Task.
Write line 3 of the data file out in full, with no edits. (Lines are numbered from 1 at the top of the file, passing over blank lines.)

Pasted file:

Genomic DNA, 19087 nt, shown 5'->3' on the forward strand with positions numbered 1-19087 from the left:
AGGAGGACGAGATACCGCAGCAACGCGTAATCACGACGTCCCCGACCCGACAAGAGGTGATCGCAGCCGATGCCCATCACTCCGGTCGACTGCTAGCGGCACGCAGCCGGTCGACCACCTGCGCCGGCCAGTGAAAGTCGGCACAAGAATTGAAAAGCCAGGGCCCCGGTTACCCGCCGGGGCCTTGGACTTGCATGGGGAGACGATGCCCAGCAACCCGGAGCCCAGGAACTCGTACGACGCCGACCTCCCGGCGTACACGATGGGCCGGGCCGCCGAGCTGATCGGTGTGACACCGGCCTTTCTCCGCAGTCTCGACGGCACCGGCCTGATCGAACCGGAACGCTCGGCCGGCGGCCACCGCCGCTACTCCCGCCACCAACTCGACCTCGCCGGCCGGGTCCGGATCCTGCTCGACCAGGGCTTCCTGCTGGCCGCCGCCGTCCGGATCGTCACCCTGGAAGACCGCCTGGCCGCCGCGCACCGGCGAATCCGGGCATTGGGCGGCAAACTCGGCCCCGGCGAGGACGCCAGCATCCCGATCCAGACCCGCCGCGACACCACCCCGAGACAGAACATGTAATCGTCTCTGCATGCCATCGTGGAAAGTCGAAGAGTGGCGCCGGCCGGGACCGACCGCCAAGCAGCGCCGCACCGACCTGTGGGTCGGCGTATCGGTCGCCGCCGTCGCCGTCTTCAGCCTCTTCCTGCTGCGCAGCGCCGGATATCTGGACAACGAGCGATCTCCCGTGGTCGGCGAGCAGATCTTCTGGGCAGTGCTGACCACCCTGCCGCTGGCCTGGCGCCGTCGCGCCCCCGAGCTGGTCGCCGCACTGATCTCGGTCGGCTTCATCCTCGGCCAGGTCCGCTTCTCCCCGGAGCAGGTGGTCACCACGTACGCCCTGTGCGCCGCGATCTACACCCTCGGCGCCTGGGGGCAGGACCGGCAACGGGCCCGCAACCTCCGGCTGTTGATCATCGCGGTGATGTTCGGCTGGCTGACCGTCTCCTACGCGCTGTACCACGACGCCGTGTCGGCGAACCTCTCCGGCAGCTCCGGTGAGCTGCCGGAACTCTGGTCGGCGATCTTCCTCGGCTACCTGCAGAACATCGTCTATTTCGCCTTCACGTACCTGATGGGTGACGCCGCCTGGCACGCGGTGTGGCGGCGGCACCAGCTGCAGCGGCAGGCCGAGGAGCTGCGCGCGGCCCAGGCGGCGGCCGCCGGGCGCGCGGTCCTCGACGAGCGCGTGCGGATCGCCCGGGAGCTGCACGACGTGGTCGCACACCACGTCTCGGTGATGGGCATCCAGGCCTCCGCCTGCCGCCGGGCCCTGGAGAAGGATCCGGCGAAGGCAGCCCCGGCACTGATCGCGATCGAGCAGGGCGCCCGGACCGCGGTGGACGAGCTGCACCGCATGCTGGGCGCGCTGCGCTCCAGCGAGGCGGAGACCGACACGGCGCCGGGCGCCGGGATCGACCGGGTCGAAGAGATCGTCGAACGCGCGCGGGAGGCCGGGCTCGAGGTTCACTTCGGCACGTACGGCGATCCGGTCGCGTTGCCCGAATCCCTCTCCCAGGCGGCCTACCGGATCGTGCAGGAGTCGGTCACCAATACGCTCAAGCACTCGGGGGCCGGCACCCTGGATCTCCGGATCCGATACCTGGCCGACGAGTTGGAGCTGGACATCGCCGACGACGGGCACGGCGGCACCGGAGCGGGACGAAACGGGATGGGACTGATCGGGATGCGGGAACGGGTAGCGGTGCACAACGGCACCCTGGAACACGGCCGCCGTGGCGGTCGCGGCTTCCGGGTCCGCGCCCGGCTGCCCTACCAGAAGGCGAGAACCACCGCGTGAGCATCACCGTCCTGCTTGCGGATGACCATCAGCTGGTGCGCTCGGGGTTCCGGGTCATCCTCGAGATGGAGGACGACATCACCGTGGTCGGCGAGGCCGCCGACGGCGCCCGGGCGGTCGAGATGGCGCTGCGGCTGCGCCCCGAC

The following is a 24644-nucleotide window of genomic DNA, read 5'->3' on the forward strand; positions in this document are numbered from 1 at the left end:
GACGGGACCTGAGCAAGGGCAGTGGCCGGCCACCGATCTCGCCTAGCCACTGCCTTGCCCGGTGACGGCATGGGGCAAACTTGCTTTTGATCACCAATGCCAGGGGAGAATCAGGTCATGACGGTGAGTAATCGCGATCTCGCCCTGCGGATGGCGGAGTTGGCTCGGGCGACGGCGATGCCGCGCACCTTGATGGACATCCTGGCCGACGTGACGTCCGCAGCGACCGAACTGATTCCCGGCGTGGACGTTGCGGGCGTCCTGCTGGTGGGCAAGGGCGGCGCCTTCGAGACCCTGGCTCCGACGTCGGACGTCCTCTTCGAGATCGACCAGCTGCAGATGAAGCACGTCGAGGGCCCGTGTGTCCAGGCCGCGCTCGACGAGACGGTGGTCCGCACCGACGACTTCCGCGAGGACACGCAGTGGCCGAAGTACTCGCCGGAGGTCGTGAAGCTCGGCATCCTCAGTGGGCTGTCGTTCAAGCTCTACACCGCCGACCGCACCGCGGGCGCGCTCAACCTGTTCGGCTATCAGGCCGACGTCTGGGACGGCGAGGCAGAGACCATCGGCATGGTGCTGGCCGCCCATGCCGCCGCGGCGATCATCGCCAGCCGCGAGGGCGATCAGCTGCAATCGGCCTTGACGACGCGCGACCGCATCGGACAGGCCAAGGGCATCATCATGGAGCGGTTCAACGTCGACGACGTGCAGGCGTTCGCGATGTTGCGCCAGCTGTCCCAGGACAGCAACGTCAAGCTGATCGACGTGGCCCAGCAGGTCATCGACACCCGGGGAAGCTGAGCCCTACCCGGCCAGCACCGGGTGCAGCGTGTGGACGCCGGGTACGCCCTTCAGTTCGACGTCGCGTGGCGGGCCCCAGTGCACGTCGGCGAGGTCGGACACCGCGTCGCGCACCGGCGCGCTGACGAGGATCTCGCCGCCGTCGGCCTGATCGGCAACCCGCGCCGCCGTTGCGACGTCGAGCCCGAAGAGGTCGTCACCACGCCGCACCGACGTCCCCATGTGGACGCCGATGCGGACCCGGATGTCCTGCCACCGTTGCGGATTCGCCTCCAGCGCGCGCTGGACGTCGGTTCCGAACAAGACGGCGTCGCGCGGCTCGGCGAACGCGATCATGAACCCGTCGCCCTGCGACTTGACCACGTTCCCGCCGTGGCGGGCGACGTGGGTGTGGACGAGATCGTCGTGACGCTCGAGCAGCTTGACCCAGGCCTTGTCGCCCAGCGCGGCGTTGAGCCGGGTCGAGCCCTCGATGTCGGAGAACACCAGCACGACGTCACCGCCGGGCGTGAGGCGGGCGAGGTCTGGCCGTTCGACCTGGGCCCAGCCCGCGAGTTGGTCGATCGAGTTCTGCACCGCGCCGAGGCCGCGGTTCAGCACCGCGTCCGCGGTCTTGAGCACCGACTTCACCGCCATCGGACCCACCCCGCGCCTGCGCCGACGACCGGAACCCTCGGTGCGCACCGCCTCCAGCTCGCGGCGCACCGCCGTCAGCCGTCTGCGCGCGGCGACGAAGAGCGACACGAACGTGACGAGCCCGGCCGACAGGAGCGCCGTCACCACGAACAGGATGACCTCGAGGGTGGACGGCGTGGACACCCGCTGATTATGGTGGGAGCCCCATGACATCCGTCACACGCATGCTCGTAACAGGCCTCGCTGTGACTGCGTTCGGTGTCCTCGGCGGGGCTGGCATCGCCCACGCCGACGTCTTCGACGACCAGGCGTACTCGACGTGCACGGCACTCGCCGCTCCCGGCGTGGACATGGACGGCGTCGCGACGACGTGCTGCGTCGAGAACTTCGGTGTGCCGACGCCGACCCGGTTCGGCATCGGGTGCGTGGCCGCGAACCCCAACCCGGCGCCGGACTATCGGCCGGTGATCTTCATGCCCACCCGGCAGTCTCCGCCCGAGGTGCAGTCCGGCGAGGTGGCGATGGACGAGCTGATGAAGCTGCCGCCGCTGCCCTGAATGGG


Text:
The following is a 24644-nucleotide window of genomic DNA, read 5'->3' on the forward strand; positions in this document are numbered from 1 at the left end: